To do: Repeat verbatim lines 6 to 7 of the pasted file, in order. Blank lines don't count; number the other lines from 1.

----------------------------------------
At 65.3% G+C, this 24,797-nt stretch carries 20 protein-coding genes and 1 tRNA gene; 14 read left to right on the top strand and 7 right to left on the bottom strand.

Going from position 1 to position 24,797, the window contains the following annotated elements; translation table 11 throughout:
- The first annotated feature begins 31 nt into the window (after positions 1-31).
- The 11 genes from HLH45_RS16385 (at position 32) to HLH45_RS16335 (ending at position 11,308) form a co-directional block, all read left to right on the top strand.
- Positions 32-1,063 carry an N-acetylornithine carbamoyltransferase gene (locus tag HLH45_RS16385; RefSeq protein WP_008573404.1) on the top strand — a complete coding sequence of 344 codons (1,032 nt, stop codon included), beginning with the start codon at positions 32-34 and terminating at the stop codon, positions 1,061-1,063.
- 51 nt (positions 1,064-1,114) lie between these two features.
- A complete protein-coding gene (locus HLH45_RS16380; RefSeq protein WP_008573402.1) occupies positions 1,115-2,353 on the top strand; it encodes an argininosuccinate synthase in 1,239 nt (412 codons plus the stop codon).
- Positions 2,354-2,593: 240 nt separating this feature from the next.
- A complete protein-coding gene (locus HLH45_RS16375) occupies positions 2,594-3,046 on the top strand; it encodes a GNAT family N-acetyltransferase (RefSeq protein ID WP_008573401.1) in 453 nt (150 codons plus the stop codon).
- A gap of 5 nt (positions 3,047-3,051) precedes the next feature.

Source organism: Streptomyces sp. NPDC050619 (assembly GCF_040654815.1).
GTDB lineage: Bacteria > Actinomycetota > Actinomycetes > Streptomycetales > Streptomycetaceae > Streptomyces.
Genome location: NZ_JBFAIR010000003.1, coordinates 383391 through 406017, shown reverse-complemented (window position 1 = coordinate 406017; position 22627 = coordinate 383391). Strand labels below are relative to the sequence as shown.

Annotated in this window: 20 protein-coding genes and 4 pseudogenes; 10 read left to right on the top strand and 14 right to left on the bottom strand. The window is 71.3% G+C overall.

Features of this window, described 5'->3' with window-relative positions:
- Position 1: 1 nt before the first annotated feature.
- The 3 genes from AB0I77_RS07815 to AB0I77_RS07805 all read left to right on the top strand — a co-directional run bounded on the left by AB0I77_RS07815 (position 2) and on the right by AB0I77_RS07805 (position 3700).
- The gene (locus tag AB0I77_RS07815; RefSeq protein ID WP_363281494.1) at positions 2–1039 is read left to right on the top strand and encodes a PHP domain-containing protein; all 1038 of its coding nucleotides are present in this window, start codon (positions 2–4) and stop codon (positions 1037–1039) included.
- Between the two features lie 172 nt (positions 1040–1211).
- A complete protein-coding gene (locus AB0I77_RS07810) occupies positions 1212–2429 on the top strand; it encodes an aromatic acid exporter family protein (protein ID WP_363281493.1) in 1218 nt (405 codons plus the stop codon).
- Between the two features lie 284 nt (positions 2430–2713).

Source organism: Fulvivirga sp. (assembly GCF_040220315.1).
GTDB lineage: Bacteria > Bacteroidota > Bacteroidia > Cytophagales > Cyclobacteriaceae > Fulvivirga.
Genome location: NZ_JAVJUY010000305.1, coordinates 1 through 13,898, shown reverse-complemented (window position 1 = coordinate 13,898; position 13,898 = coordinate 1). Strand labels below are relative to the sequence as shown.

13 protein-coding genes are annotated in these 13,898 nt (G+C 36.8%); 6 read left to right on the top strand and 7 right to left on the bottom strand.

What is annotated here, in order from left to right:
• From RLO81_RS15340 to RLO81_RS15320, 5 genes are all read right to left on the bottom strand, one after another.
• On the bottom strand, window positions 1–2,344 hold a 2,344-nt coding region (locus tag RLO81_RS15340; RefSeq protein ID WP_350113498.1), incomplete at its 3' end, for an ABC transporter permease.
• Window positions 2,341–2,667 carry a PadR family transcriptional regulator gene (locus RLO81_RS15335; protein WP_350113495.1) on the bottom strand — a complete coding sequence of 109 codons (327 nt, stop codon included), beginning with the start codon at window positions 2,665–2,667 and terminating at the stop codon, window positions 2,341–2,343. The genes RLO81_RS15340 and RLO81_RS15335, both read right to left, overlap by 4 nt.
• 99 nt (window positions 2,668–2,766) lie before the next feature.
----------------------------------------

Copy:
- 51 nt (positions 1,064-1,114) lie between these two features.
- A complete protein-coding gene (locus HLH45_RS16380; RefSeq protein WP_008573402.1) occupies positions 1,115-2,353 on the top strand; it encodes an argininosuccinate synthase in 1,239 nt (412 codons plus the stop codon).